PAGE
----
Jennifer Marlon, Ph.D. is a Research Scientist and Lecturer at the Yale School of the Environment and the Yale Program on Climate Change Communication (YPCCC). She obtained her Ph.D. and M.S. in Geography from the University of Oregon. Dr. Marlon uses surveys, experiments, and modeling to understand public perceptions of and responses to rapid environmental changes, particularly relating to climate and extreme weather events. Examples of her recent projects include the Yale Climate Opinion Maps and studies of coastal Connecticut residents’ hurricane attitudes and heat wave risk perceptions.
Dr. Marlon also studies the wildfire and climate change using sediment records. She developed the Global Charcoal Database, now an international collaborative effort, that houses hundreds of sediment records from lakes, soils, and oceans around the world (http://paleofire.org). Her research has traced the shift from climate- to human-driven fire regimes globally and has provided evidence of how wildfires respond to abrupt climate changes in the past. She has published over 70 peer-reviewed papers in journals such as Science, Nature Geoscience, Nature Climate Change, and the Proceedings of the National Academy of Sciences.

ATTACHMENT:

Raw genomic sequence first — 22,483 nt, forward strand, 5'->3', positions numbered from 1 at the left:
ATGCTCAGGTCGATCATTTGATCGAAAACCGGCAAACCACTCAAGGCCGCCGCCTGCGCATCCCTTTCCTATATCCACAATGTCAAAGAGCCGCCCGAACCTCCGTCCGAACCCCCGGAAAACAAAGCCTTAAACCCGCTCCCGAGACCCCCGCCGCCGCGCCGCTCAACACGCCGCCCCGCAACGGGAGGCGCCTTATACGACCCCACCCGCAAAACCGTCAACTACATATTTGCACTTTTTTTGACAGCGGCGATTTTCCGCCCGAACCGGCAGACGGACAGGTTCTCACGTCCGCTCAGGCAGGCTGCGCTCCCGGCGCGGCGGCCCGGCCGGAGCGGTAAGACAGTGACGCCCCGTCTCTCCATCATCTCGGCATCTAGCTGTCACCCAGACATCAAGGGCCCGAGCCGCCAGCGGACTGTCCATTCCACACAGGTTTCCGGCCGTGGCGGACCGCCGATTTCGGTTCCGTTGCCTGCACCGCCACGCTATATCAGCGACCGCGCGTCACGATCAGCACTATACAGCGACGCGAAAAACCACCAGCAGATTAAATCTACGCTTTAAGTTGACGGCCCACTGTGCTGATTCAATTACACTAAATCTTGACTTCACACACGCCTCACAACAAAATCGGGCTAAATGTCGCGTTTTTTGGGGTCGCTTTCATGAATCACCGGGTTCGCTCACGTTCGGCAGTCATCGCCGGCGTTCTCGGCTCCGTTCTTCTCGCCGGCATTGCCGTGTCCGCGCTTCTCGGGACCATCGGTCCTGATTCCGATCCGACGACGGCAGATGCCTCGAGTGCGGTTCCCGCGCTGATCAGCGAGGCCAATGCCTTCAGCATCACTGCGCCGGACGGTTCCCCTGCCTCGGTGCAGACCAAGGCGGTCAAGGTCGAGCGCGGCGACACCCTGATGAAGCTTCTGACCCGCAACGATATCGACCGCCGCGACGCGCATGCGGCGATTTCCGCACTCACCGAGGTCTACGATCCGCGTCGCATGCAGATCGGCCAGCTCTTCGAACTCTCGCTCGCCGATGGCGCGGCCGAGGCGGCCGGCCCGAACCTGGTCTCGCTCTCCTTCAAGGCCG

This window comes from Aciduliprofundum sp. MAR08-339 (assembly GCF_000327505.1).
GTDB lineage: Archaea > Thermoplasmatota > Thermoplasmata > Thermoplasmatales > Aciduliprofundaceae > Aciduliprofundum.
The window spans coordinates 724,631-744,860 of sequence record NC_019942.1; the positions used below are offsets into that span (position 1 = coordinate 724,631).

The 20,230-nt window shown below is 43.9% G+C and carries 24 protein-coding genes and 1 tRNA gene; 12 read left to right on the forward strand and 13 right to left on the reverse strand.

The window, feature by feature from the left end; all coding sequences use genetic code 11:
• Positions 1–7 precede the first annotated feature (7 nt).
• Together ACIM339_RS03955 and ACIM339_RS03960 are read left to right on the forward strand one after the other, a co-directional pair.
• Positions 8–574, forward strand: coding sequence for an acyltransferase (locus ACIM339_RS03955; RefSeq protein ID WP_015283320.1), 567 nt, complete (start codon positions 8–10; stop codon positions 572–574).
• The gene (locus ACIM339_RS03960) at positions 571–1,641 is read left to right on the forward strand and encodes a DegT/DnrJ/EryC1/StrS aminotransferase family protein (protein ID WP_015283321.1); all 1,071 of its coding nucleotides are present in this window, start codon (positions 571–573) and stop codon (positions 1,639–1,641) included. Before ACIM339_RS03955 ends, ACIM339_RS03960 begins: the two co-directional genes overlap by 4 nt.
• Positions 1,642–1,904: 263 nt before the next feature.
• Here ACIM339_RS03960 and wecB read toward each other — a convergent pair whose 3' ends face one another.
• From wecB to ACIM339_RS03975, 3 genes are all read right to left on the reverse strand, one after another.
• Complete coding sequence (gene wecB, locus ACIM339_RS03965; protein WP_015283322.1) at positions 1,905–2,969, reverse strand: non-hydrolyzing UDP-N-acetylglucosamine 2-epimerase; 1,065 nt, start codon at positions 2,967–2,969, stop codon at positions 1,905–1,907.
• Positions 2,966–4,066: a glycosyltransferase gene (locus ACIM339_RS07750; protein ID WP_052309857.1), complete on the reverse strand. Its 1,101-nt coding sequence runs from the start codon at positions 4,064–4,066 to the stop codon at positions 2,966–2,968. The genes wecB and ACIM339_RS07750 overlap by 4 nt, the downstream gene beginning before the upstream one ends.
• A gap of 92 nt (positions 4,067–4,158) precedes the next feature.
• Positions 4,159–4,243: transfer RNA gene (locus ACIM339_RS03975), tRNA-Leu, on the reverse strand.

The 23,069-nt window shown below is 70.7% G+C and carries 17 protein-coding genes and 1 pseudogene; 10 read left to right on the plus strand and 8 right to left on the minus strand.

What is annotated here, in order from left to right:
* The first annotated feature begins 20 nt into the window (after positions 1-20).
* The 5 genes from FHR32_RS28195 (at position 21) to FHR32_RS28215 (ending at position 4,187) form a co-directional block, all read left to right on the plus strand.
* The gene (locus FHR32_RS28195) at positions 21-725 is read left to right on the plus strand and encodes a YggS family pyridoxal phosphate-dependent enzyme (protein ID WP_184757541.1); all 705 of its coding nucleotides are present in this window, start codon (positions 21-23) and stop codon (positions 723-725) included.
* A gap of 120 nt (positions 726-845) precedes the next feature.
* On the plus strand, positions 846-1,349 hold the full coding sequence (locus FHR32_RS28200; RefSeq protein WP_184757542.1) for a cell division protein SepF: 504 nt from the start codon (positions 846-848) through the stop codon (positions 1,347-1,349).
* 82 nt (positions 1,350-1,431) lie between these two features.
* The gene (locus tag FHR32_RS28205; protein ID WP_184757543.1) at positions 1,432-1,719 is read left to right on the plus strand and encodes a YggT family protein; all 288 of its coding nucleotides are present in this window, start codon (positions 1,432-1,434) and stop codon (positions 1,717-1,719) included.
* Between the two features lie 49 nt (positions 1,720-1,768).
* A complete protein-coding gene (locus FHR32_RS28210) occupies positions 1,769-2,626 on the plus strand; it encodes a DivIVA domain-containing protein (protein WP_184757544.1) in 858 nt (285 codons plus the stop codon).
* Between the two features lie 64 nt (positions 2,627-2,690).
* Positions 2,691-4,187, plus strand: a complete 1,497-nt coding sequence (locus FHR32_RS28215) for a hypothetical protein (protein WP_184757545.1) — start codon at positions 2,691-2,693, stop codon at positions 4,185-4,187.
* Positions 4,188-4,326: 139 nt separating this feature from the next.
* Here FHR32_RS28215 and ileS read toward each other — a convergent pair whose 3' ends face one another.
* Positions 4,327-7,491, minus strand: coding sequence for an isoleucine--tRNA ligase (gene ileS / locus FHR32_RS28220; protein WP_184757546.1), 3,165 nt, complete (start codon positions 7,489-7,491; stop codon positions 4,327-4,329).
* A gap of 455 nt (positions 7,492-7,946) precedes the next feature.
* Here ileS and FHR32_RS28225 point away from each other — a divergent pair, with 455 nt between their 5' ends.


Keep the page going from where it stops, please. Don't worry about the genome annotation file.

Dr. Marlon co-teaches "Environmental Data Visualization for Communication" in the School of the Environment and "Biology, the World, and Us" in Yale College.
Jennifer R. Marlon in the News
The Reading Palaeofire Database: an expanded global resource to document changes in fire regimes from sedimentary charcoal recordsEARTH SYSTEM SCIENCE DATA2022
Information about the human causes of global warming influences causal attribution, concern, and policy support related to global warmingTHINKING & REASONING2022
To achieve deep cuts in US emissions, state-driven policy is only slightly more expensive than nationally uniform policyNATURE CLIMATE CHANGE2021
NATURE CLIMATE CHANGE2021
GLOBAL ENVIRONMENTAL CHANGE-HUMAN AND POLICY DIMENSIONS2021